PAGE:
Dynamic Worship

Dynamic worship is greatly dependent on congregational participation and a flowing God/ worshiper dialogue. A destructive blunder the Roman Catholic Church made in the early centuries of the church—which was somewhat corrected by the Reformation—was to limit or completely eliminate congregational worship in place of professional priests, who worshiped on behalf of believers. Unfortunately, even today—for a similar need to control quality and content—some free churches in the Evangelical tradition still limit congregational participation.

Many churches have a stage/ audience concept informing their worship service strategy, usually due to a facility’s performance-oriented physical layout. The tendency, then, is to plan mostly for activity on the stage with little regard for the average congregant, inadvertently considered ‘the audience.’ Philosophically, when God is understood as the true audience—the receiver of praise—then worship may be planned biblically, even in a theater environment. This will enhance the interaction between ‘real people’ with God in the doxology. This must include choosing effective, easy-to-sing, and easily understood songs, with scripturally centered lyrics. Because congregational singing and participation is biblical (Col. 3:16; Eph. 5:19), it is crucial for songs to be accessible—arranged in congregationally friendly keys.[6]

Practical Suggestions

As a practical consideration, a prudent leader would do well to incorporate new songs along with older ones that have a historical and emotional context within the congregation, including hymns, classic choruses, and songs that have become community favorites over the years. A sensible strategy would be to apply a holistic approach in designing worship among multiple generations, even various cultures within a congregation.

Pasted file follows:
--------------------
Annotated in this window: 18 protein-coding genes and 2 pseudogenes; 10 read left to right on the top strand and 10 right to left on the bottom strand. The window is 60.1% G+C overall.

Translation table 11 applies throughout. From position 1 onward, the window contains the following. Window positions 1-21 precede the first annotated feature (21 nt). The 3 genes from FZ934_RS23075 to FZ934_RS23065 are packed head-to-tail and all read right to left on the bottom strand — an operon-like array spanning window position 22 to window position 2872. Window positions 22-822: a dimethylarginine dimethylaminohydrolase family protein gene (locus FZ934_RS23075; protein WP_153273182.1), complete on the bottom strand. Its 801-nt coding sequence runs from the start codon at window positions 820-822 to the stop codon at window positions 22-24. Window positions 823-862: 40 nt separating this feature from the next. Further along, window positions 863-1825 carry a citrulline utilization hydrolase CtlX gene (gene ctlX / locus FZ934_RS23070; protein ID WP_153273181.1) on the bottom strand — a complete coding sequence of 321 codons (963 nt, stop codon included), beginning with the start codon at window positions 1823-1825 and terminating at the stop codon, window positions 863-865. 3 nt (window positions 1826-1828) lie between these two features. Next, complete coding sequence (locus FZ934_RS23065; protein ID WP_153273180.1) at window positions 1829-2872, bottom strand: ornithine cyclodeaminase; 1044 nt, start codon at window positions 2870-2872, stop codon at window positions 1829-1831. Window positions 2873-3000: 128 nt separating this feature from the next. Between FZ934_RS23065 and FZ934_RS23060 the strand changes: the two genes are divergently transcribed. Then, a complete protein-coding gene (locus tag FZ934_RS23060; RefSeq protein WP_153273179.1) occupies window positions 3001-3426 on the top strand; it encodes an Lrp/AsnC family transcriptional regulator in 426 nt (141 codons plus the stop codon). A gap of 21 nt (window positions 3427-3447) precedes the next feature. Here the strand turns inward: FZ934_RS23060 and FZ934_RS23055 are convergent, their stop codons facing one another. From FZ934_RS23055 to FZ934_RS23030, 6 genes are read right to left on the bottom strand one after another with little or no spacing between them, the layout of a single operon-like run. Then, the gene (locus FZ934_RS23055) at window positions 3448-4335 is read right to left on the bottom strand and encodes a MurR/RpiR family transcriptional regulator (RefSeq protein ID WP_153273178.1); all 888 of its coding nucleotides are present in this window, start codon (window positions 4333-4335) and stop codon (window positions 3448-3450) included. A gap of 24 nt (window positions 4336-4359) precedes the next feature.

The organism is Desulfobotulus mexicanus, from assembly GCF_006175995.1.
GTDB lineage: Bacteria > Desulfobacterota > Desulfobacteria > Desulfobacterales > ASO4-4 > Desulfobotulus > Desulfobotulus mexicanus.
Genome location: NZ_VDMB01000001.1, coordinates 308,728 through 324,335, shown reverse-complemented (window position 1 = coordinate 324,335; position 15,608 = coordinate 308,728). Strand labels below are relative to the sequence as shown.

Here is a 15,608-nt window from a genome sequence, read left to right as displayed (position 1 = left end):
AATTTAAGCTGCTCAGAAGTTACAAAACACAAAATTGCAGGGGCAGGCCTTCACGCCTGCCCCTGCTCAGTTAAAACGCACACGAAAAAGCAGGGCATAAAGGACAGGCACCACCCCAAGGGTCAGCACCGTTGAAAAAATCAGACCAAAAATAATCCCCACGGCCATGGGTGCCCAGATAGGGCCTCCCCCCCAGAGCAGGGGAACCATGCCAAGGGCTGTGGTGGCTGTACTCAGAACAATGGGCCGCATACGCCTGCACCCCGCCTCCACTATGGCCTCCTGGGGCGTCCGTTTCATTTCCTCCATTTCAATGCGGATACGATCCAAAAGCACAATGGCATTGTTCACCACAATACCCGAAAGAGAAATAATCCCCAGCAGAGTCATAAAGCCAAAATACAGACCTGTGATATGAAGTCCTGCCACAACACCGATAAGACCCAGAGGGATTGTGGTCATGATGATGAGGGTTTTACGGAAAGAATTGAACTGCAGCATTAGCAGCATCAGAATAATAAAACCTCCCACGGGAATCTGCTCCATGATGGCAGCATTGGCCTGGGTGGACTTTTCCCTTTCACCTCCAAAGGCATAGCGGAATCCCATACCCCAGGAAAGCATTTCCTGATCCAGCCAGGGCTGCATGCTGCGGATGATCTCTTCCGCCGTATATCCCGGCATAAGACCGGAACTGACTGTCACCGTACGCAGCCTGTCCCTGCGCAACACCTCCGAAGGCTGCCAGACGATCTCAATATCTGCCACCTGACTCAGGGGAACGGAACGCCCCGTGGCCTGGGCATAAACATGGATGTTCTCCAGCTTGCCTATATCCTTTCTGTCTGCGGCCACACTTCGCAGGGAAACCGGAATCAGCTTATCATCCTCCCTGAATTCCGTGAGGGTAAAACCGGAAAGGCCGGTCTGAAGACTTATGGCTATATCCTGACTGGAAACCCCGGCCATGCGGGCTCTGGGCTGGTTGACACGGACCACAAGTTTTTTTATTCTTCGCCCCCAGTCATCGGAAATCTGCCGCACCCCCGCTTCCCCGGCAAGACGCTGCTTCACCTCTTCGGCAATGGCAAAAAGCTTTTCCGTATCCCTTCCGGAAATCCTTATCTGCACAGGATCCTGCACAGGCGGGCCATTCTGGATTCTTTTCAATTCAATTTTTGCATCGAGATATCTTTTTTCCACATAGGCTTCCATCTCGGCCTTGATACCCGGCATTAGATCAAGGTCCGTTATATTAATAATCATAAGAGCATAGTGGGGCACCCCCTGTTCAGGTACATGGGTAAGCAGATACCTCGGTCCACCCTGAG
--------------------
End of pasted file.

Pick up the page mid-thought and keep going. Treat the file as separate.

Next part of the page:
The Five “Ss”

An overall helpful planning technique I have developed is to incorporate the “Five Ss”: 1) Determine the Spiritual Statement of the service [‘Big Idea,’ theme, takeaway]; 2) Determine the Song Selection (theme, spiritual intent, tempo, key, etc.]; 3) Determine the song Sequence [most effective order of the songs and spoken segments]; 4) Consider Segues [musical or spoken strategies which tie each piece together in the service]; and 5) Be Sensitive [to people, but more importantly, to the Holy Spirit—be willing to change course mid-service].[7]

—Sample of a ‘blended’ worship service using Is. 6:1-11 as a template—

This attention to detail in designing worship supports MacArthur’s point: “[to be] actively seeking worship [that glorifies] God in practical ways.”[8]

[1] John MacArthur, Worship: The Ultimate Priority (Chicago: Moody Publishers, 2012), 175.
[2] Dr. Bruce Leafblad, “Presentation: The Dialogue of Worship,” Liberty University Online, WRSP 835 lecture, (accessed April 20, 2017).
[3] Ibid.

[4] Daniel I. Block, For the Glory of God: Recovering a Biblical Theology of Worship (Grand Rapids: Baker Academic, 2014), Kindle Edition locations 320-323.
[5] Jamie Harvill, “Personal Ministry Evaluation,” a paper submitted to Dr. Donald Ellsworth for Liberty University Online, WRSP 835, April 16, 2017.

[6] Congregational Singing Range: for the lowest note, do not go lower that B below Middle C or above D—an octave and a step above Middle C—unless it is to reach a quick passing note that is no more than a whole-step away.

[7] Jamie Harvill, Worship Foundry: Shaping a New Generation of Worship Leaders (Bloomington, IN: WestBow Press, 2013), Kindle Edition locations 1784-1787.
[8] MacArthur, 175.